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Hearing and Equilibrium - Essay Example

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The Auditory System The ear is divided into three parts: external or outer; middle, and; inner (see Fig. 1). The external ear is called pinna and is the part of the ear that is visible. It is made of fibrocartilage, which makes it flexible. The lobe, the cochnea and the helix are all parts of the pinna…
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Hearing and Equilibrium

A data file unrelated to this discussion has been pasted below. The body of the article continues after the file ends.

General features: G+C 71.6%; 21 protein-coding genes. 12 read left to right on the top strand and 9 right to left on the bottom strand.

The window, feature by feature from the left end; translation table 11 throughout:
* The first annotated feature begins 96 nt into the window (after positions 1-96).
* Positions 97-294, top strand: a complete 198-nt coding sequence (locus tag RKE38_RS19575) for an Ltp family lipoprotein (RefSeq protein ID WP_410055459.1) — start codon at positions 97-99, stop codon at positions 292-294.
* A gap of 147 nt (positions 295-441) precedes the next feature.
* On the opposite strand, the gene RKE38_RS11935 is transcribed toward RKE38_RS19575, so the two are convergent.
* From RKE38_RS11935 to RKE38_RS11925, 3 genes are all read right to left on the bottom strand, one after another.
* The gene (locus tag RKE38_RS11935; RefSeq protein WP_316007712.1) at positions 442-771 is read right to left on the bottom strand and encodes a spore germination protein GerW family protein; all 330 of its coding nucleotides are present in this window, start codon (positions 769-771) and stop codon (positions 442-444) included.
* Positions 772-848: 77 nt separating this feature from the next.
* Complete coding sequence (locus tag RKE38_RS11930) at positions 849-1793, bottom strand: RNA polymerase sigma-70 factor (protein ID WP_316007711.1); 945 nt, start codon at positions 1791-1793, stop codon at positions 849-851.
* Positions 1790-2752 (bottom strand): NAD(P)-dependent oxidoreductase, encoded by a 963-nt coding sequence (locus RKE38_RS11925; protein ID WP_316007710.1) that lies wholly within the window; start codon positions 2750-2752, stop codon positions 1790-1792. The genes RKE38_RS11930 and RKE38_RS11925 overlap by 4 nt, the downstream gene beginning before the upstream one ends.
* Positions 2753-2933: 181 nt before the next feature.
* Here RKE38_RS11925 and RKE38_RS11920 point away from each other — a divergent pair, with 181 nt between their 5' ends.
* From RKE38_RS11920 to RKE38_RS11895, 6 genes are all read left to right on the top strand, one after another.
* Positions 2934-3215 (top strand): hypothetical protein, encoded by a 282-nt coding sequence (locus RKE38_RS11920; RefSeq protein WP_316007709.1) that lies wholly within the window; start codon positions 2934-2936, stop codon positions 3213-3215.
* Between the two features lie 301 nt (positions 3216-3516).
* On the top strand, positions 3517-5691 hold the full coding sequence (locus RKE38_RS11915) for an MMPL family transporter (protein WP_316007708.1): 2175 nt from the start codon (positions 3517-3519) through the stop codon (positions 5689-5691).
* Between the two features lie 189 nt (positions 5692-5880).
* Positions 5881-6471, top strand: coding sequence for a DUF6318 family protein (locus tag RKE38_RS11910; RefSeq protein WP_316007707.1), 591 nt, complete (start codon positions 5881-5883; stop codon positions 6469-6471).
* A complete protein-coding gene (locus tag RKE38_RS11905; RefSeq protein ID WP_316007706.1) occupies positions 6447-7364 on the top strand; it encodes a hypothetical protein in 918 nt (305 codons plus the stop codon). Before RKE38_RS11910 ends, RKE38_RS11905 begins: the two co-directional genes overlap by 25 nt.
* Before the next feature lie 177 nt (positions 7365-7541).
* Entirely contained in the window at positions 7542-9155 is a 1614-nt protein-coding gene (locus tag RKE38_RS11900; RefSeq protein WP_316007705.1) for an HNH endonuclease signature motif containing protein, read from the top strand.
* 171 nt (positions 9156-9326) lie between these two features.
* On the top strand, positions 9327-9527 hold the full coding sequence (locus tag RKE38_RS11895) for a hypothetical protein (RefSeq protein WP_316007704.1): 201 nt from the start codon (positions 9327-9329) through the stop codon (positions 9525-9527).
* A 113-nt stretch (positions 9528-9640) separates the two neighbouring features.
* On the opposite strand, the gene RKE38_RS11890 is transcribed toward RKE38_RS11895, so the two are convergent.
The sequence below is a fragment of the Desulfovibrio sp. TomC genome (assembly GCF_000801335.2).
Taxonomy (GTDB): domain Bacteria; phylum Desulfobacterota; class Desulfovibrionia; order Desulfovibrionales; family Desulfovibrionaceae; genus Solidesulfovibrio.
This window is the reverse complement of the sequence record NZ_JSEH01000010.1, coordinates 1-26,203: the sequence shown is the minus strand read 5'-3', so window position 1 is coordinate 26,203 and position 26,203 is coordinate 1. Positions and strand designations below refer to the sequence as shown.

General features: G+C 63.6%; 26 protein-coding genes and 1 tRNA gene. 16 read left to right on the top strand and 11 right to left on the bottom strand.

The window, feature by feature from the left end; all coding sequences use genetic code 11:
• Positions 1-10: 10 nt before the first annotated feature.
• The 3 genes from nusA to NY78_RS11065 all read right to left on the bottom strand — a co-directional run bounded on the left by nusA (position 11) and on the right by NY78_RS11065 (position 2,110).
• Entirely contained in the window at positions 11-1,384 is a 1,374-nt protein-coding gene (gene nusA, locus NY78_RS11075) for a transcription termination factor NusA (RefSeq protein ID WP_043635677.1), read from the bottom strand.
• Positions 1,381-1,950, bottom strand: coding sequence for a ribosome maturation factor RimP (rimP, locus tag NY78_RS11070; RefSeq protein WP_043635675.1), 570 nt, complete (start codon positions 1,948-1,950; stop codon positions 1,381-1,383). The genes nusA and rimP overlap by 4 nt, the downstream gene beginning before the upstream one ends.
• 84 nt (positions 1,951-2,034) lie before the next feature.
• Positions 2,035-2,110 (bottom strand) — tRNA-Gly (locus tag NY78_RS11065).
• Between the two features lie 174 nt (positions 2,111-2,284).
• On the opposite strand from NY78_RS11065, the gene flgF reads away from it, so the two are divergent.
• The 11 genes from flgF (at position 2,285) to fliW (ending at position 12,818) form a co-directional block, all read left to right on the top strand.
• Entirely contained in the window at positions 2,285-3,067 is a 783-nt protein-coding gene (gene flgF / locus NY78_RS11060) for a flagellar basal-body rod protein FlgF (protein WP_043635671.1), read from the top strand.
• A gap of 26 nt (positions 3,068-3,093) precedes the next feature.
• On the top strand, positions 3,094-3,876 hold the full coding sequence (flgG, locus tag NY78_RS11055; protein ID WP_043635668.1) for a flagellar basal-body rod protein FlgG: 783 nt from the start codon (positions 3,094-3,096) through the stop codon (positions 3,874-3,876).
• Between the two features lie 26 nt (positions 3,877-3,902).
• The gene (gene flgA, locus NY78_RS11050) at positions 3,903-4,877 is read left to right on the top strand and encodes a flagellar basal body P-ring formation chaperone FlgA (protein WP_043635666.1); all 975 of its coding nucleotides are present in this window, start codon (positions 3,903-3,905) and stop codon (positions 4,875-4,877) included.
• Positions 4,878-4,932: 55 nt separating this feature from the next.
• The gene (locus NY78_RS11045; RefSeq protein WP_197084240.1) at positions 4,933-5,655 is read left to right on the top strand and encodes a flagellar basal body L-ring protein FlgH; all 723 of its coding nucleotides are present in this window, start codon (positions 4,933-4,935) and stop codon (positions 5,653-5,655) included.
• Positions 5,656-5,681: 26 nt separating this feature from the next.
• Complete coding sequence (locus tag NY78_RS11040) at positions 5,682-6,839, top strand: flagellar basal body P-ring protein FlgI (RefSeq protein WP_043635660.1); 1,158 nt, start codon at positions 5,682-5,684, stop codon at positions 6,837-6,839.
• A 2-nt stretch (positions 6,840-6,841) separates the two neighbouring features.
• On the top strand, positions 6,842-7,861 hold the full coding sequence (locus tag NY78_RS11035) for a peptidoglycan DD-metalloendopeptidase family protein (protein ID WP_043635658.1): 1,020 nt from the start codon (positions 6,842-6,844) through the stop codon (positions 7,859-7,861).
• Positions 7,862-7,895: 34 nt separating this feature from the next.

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The Auditory System The ear is divided into three parts: external or outer; middle, and; inner (see Fig The external ear is called pinna and isthe part of the ear that is visible. It is made of fibrocartilage, which makes it flexible. The lobe, the cochnea and the helix are all parts of the pinna. It functions to catch sound and direct it towards the auditory canal (or ear canal), a 24-inch long passageway between the external ear and the middle ear. At the end of the ear canal is the tympanic membrane or the eardrum, that part of the ear that separates the external ear from the middle ear and is part of the latter itself (Brooker & Nicol 2003, pp. 368) The middle ear consists of the following parts: tympanic membrane, and; ossicles. The tympanic membrane is a three-layered structure at the end of the ear canal and fronting the inner ear’s cochlea. Its first layer is an epithelial lining while the second layer is fibrous giving strength to the eardrum as well as allows it to vibrate. The last layer is mucosal similar to that in the ear canal. The pars tensa, located in the lower of the tympanic membrane, is its main sound-transmitter while the pars flaccida, located in the upper portion of the membrane, is most vulnerable to infection. On the other hand, the membrane has three ossicles or tiny bones. These three bones, viz. mallus, incus and stapes, are structured in a continuous order that allows sound to be carried from the vibrating eardrum and into the cochlea (Brooker 2003, pp. 368-369). The inner ear is consist of bony tubes all filled with fluid called perilymph. Within this bony labyrinth exists another series of cellular tubes or membranous labyrinth filled with fluid called endolymph. It is the latter labyrinth, which contains the actual hearing cells called the hair cells of the organ of Corti. The bony labyrinth can be divided into three parts: the cochlea; the semi-circular canals, and; the vestibule, which connects the cochlea to the semi-circular canals. The inner ear is connected to the middle ear by the oval and round windows. The oval window, which is located next to the stapes of the middle ear, vibrates when struck by the stapes – a movement that sets off the sloshing motion of the fluid in the inner ear. The round window, on the other hand, functions as a pressure valve to regulate fluid pressure in the inner ear (Brooker P 369).. Figure 2 shows the auditory pathway where the sound collected by the external ear is directed to the ear canal and into the eardrum, which vibrates and moves the ossicles in the middle near. The movements of the ossicles trigger the sloshing of fluid in the bony labyrinth, causing the vibration of the hair cells of the organ of Cotti in the cochlea. These hair cells are attached to auditory nerves that carry the sound to the spiral ganglion and onward to a network of subcortical nuclei and finally into the cerebral cortex (Smith 2008, pp. 150-151). The inner ear does not only function in the hearing process, but also helps a person maintain a sense of equilibrium. This is done through the vestibule, which is part of the bony labyrinth in the inner ear and it has the following purposes: it provides conscious awareness of balance; it helps maintain posture, and; it helps the image in the retina steady. Aside from the vestibule, with its utricule and succule, the semicircular canals also contribute to equilibrium. All these three structures have, like the cochlea, contain endolymph and perilymph as well as hair cells that are sensitive to the movements of the fluids. The succule and utricule of the vestibule react to gravity while the semicircular canals to head and body rotations. For example, when the head is tilted the hairs in the utricle also bend in same direction because of the gravity exerted on them by the fluid. On the other hand, succule hairs also respond to head tilting but only when the body switches from a horizontal position, such as in getting up from bed. The stimulus from the inner ear is sent to the vestibular bipolar ganglion in the internal acoustic meatus and further brought to the brainstem (England & Wakeley p. 271; Sherwood 2008, pp. 226-227). Bibliography Brooker, Christine & Nicol, Maggie. Nursing Adults: The Practice of Caring. Elsevier Health Sciences, 2003. England, Marjorie & Wakeley, Jennifer. Color Atlas of the Brain and Spinal Cord: An Introduction to Normal Neuroanatomy. USA: Elsevier Health Sciences, 2005. Sherwood, Lauralee. Human physiology: from cells to systems. 7th Edition. Cengage Learning, 2008. Smith, C.U. Biology of Sensory Systems. 2nd Edition. John Wiley and Sons, 2008. Read More
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